In a well co-ordinated and brazen attack, insurgents attacked the heart of Kabul today, targeting the presidential palace, several ministries and a luxury hotel popular with foreigners and visiting politicians.
The Taliban claimed responsibility for the attack saying they sent 20 fighters into the city, some wearing suicide vests. When the fighting ended more than three hours later, the Afghan government said 10 insurgents were killed.
Gunfire erupted shortly before 10 a.m. and at least five explosions were heard in the capital, with plumes of smoke rising into Kabul's sky. The attackers detonated explosions near the ministries of justice and finance. There were also unconfirmed reports that some attackers managed to get onto a roof of one of the shopping malls, the Feroshgah e Afghan Shopping Center, which overlooks all of these ministries.
The ministries as well as the presidential palace and the Serena Hotel are located within the same neighborhood in downtown Kabul.
More than 200 members of the Afghan security forces poured into the area to combat the insurgents.
The Afghan Ministry of Defense said two policemen were killed in the operation and 10 Afghan National Army soldiers and 18 members of the Afghan National Police were wounded. In addtion, 35 civilians, including an undetermined number of women and children, were injured in today's attack, officials said.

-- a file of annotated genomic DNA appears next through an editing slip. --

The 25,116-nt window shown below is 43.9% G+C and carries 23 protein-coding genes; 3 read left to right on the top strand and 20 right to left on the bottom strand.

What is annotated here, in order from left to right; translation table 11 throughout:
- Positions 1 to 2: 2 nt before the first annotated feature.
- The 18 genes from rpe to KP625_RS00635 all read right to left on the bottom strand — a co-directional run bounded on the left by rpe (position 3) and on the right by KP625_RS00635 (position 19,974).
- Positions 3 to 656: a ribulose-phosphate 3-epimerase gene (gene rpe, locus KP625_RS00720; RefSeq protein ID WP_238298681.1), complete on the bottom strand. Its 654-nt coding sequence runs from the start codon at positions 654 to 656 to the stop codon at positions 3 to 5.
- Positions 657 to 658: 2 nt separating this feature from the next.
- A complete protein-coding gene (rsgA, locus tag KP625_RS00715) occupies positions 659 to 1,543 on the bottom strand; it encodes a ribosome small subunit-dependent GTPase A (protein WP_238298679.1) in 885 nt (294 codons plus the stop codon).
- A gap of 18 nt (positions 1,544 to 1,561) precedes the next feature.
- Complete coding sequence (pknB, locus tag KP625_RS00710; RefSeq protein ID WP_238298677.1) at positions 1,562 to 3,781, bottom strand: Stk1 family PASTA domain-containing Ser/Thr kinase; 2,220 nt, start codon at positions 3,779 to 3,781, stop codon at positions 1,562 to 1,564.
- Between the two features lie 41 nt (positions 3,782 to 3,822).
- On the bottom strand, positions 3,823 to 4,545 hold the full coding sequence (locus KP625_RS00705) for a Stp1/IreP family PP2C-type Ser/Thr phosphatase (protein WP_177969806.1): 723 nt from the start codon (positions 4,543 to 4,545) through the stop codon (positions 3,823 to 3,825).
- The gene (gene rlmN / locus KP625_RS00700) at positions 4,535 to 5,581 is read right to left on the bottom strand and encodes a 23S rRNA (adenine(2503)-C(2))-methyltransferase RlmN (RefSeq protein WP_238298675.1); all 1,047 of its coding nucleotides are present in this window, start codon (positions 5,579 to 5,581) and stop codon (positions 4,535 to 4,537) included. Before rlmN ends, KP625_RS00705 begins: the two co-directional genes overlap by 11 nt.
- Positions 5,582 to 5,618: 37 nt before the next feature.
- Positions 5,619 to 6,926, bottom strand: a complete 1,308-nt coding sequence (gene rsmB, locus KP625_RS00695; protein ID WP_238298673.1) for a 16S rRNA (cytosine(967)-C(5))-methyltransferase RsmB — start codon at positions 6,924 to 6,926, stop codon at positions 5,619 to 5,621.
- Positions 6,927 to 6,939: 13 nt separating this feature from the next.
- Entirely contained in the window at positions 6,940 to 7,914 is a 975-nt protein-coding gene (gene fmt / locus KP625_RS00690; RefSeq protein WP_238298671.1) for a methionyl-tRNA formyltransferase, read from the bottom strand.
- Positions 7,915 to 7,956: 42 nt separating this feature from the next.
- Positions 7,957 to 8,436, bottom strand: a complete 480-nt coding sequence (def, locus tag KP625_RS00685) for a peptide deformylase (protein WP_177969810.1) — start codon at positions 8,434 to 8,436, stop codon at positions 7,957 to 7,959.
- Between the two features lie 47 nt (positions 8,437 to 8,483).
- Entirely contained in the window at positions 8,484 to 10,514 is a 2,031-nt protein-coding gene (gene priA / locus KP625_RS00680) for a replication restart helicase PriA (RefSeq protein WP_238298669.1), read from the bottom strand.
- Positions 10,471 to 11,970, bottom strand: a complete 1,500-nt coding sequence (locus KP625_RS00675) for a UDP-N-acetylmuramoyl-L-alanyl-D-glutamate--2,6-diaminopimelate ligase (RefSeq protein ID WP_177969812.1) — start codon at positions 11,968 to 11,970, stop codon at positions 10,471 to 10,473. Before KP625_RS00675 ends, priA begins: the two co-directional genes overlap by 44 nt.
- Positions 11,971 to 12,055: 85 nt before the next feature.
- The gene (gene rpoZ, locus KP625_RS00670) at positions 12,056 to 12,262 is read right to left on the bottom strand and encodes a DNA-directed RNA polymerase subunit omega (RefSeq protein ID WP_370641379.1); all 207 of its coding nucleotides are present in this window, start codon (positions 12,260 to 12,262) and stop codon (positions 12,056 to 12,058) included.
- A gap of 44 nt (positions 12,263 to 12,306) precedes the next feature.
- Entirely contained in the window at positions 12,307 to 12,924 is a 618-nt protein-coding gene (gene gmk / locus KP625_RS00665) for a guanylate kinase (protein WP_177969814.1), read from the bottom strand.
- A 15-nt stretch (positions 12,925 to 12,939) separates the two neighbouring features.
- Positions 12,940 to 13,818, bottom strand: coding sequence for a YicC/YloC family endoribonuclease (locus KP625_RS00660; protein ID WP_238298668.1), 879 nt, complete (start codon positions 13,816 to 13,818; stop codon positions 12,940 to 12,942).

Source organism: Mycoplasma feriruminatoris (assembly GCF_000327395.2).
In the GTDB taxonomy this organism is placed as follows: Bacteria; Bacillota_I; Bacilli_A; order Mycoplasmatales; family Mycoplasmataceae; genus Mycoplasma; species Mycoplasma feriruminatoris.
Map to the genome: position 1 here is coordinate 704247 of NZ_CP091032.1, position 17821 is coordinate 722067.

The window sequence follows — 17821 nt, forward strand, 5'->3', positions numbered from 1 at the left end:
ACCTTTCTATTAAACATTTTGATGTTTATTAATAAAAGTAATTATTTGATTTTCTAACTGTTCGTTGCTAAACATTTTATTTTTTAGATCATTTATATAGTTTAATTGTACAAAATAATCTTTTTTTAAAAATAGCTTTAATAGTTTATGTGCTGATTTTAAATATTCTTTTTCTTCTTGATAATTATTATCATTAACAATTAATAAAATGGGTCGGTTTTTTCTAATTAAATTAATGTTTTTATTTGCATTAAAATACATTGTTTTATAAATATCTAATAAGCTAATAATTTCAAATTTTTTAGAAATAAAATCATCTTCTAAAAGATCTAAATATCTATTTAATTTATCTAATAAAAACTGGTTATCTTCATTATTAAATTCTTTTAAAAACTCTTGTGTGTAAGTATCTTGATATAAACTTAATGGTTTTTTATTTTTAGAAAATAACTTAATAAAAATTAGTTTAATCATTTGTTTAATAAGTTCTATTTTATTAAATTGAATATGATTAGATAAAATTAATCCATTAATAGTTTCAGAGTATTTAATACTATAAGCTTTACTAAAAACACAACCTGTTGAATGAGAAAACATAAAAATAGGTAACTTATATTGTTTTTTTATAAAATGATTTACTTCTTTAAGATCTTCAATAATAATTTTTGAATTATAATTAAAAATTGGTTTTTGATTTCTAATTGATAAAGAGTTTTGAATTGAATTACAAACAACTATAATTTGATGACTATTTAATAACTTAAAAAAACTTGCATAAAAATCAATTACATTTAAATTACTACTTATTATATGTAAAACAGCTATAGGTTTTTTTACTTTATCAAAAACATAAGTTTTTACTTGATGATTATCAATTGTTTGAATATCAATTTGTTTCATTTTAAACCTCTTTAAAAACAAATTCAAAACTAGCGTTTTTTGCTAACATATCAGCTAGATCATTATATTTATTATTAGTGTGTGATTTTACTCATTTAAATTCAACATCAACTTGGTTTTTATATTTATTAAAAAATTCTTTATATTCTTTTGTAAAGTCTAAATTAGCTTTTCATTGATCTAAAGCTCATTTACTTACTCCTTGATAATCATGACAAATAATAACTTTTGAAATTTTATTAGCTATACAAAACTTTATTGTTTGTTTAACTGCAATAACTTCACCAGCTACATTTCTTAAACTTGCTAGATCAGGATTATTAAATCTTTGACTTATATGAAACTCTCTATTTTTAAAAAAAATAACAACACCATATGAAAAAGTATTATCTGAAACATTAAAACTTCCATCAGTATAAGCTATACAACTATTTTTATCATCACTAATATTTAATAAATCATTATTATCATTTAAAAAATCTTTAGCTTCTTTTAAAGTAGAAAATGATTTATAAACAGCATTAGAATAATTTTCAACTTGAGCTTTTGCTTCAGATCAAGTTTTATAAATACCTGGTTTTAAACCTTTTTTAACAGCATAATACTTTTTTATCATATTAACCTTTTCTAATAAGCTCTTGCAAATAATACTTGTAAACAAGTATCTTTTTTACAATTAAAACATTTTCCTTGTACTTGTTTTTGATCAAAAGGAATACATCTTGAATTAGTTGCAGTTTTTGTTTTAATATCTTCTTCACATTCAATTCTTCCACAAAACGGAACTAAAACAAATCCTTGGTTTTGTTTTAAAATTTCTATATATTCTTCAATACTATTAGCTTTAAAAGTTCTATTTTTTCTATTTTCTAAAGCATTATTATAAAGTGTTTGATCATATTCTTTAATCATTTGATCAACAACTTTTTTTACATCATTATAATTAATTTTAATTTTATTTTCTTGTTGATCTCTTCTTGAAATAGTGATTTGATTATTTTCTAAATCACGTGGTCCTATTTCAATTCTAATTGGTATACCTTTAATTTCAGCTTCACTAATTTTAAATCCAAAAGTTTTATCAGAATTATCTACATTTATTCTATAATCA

The search for the attackers as well as the effort to rescue those injured is ongoing.
The attack came on a day that President Hamid Karzai swore in new members of his cabinet. The assault also came at a critical point for the country. The U.S. special envoy to Afghanistan and Pakistan, Ambassador Richard Holbrooke, was here recently in an effort to bolster support for President Karzai's government.
Today's Taliban offensive was the latest in a growing number of attacks in Kabul.
Responding to today's attacks, Holbrooke said, "It is not surprising that Taliban are doing this sort of thing. They are desperate people, they are ruthless. People who are doing this will certainly not survive the attack nor will they succeeded. But we can expect this sort of thing on a regular basis. That is who the Taliban are."
Holbrooke, who spoke to reporters in New Delhi, India, is preparing for a conference on Afghanistan in London later this month. The conference is aimed at getting support for Afghanistan from the international community as well as increasing the Afghan role in taking over their own security.
Aleem Agha contributed to the reporting of this story.